Maureen Dowd has an excellent column in today’s New York Times about silence…or the lack thereof in people’s lives. With all of the gadgets demanding our attention, she posits that we have lost the ability to be still, to appreciate what is around us,to pay attention.
I have thought about this often. Walking the streets of New York, you see most people connected to some device: listening to music, tapping out messages, or talking on a cell phone. Growing up, I remember people glaring at someone blasting a boombox (what a ridiculous device that seems!), but it was a fairly rare occasion. Now almost everyone thinks nothing of having a loud phone conversation on the bus.
The city bombards us with sound. Cars, buses, trucks, horns, sirens from police, fire engines or ambulances, people yelling, subways rattling. Yet even in the cacophony, I have almost always been able to quiet my mind. Perhaps growing up in Manhattan forces one to learn how to tune out the noise.
More importantly, this ability was—and is—an essential part of the learning and creative process. When I sit with no distractions, my mind travels across my day, sorting, analyzing and making sense of it. I think of what I could have done better, what I am pleased about. Problems get turned around in the silence, and I look at them from different perspectives, often finding solutions. My work involves thinking creatively, and so it is invaluable to allow my mind the freedom to roam, trying out, discarding or reworking ideas.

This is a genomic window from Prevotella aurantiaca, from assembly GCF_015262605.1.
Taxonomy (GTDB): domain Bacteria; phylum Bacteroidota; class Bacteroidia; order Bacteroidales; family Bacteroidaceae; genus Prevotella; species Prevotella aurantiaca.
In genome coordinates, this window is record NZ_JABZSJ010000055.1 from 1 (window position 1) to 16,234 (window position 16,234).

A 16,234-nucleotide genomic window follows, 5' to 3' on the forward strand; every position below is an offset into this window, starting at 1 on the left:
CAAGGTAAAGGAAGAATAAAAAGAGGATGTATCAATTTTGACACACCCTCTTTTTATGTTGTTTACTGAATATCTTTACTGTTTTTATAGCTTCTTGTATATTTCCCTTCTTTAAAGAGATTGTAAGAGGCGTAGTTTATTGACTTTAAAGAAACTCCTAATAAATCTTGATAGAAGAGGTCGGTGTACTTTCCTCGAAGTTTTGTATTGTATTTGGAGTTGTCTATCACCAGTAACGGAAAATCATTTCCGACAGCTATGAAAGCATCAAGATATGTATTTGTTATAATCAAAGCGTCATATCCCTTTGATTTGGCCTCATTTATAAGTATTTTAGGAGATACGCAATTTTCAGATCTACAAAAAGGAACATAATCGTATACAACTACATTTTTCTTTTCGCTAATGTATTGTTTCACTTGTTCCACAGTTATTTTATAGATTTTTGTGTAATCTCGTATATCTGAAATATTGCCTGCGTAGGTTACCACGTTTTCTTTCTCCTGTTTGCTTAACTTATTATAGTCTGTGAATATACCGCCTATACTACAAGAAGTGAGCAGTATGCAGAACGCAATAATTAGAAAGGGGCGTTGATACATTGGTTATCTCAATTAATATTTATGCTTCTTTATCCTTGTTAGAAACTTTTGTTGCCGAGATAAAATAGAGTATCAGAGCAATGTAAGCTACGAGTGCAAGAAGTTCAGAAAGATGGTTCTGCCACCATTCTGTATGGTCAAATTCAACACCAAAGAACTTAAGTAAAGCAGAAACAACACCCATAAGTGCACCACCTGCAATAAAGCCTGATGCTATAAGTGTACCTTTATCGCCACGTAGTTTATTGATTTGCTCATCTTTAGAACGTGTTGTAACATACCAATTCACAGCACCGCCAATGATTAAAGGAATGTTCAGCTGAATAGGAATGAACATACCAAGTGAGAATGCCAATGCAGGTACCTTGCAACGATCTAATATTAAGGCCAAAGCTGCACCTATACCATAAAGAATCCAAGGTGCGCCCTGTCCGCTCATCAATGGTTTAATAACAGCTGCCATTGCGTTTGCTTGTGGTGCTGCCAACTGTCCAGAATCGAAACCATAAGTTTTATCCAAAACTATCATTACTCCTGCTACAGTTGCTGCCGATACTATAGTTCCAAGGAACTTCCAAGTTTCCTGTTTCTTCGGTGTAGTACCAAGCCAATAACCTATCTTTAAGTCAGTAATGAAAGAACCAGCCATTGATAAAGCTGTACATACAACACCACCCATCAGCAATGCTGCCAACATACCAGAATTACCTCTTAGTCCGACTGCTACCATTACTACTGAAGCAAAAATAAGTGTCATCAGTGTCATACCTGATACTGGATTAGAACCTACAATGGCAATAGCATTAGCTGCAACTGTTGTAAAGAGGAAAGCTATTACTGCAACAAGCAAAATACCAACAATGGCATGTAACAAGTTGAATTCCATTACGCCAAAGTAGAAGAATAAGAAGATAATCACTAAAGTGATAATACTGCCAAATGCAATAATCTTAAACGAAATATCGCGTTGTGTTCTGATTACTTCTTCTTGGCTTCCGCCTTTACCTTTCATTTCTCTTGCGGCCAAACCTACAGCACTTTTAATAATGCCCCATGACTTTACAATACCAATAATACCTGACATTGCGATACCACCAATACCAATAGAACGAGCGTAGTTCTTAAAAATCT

Listening to music on my ipod, watching television, talking, reading…these are all things I love and spend a great deal of time doing. Yet many activities are more relaxing because they offer few distractions. Gardening is one where I can lose myself in the plants, the soil, and my thoughts. Our house has plenty of distractions, but it is wonderfully quiet, especially in winter with the windows closed. It is easy to sit for a while and be still. Or to look out the window, watching chickens run by. These moments are among the most productive of my day.